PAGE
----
Sci-fi sequel retains edge
As to its pace, be warned: Blade Runner 2049 is no modern-day action-thriller – its rewards are instead delivered by being smart, interesting and very languid.
Blade Runner 2049 (R13) 163 mins WHENrewatching the original Blade Runner (1982) in anticipation of the most-heralded movie event of 2017, one is struck by several thoughts.
Principally, there is a disorienting sense that what you’re watching is more familiar from the myriad cinematic moments imitated in subsequent movies – from the Vangelis synth soundtrack and rain-drenched dystopia to the soaring cinematography across its nighttime cityscapes. You also notice how optimistic director Ridley Scott was 35 years ago, when envisaging the technology we might hope to see in 2019 (the year that Harrison Ford’s Deckard first hunted replicants on the big screen). Granted, characters make video calls (albeit only using payphones), but we’ve nearly caught up time-wise and I’m still waiting for someone to invent a domestic step-inside hairdryer. Thirty years on, Agent K (Ryan Gosling) is an LAPDemployed blade runner, tasked with ‘‘retiring’’ the older model replicants who provoked rebellion in times past. He stumbles on a cold-case mystery which his boss (Robin Wright) wants silenced, but which deepens into a rabbit hole he can’t climb out of.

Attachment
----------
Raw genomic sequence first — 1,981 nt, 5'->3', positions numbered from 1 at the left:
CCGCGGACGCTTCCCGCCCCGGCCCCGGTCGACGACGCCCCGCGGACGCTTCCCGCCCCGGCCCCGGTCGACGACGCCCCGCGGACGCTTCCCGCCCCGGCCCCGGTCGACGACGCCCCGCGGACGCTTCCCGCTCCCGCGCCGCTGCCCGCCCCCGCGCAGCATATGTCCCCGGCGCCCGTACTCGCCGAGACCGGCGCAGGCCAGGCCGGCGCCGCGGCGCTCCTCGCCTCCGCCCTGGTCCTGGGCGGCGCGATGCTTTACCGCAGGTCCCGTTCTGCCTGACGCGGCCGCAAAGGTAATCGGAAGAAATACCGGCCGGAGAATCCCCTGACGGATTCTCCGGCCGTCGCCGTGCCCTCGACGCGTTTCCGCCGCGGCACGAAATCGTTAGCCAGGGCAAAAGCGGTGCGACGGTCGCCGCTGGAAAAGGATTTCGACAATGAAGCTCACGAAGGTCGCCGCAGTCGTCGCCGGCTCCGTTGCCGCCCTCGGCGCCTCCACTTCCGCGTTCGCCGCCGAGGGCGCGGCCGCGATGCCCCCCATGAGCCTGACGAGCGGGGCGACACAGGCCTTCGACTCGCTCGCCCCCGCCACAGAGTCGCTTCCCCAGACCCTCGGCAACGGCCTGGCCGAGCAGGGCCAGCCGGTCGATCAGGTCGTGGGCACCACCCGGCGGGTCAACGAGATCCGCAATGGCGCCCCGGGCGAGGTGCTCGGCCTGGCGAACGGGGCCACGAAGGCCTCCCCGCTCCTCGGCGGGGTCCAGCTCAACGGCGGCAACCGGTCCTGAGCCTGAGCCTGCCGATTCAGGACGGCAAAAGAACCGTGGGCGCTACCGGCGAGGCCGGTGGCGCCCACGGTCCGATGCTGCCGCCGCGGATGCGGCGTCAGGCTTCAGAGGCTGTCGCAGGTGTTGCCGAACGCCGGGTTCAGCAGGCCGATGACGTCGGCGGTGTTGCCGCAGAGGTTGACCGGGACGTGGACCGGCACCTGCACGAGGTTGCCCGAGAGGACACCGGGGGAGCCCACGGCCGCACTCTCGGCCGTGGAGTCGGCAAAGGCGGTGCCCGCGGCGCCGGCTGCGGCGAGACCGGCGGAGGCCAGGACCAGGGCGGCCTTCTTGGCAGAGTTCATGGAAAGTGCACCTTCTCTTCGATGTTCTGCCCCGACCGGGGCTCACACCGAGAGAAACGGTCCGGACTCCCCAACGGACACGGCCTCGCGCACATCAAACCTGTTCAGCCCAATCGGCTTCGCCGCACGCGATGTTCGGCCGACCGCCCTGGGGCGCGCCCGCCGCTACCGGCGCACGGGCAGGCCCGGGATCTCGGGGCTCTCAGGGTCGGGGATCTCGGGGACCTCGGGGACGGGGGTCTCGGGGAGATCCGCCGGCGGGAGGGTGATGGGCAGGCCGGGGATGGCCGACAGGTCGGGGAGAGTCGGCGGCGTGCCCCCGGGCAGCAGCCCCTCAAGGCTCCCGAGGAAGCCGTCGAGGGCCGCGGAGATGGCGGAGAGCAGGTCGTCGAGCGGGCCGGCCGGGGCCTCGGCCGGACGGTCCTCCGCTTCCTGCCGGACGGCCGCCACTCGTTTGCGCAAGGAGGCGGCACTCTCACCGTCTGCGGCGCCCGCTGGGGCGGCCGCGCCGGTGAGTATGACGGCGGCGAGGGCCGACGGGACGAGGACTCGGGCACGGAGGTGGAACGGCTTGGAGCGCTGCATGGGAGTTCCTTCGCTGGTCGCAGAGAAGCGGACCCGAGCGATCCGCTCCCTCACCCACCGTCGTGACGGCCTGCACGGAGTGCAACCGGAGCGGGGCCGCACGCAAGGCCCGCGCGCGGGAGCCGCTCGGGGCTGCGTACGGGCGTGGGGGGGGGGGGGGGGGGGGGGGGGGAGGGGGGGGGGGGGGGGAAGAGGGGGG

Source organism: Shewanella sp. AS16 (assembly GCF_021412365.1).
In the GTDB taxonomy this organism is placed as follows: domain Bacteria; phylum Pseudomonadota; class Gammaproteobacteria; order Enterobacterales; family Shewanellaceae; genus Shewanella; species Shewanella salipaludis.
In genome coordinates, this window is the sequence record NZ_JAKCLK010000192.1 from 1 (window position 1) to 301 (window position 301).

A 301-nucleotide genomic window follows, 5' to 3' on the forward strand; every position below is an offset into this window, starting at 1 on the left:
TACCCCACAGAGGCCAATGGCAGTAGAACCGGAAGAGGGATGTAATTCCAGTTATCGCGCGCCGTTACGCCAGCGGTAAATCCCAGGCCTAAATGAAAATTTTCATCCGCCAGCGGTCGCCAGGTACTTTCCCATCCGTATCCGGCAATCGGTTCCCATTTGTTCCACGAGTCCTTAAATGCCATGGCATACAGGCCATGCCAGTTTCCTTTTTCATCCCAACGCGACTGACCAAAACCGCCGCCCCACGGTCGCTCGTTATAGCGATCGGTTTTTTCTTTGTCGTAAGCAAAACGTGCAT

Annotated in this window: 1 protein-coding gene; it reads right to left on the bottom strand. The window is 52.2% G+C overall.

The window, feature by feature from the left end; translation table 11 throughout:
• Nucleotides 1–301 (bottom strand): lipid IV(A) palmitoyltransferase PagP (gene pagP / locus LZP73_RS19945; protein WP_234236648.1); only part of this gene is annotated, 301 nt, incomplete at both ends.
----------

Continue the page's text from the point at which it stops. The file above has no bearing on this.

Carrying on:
With a well-written plot which pairs professional duty with personal yearning, the clever intricacies are best left for the viewer to discover. But those who haven’t seen the original would be well advised to watch the originalBlade Runner before experiencing 2049’ s near threehour run-time.
The thrills of celebrated director Denis Villeneuve’s (Incendies, Sicario, Arrival) gorgeous update derive largely from the evident reverence shown to the source material. Hans Zimmer’s soundtrack lands smartly somewhere between Vangelis-esque and the motifs of Villeneuve’s regular collaborator, Johann Johannsson.
The writing team, too, seems like an astute choice: old-timer Hampton Fancher, one of the original writers on Blade Runner, whose subsequent writing credits have mostly revolved around that title, and younger-bod Michael Green, who birthed more contemporary action dramas Logan and Alien: Covenant.
But as to its pace, be warned: Blade Runner 2049 is no modernday action-thriller – its rewards are instead delivered by being smart, interesting and very languid.
Apart from our male leads (Gosling is terrific and Ford shows more emotion in his dotage) and the contemporary powerhouse that is Robin Wright, the cast comprises mostly unfamiliar faces.
The women are suitably strong and beautiful, and although there are a few too many nude female figures on display, the story’s sexual content is intellectually interesting.
Villeneuve has created an updated Blade Runner worthy of its ancestor, while bringing it appropriately into the mid-21st century. – Sarah Watt
The women of the future are suitably strong and beautiful.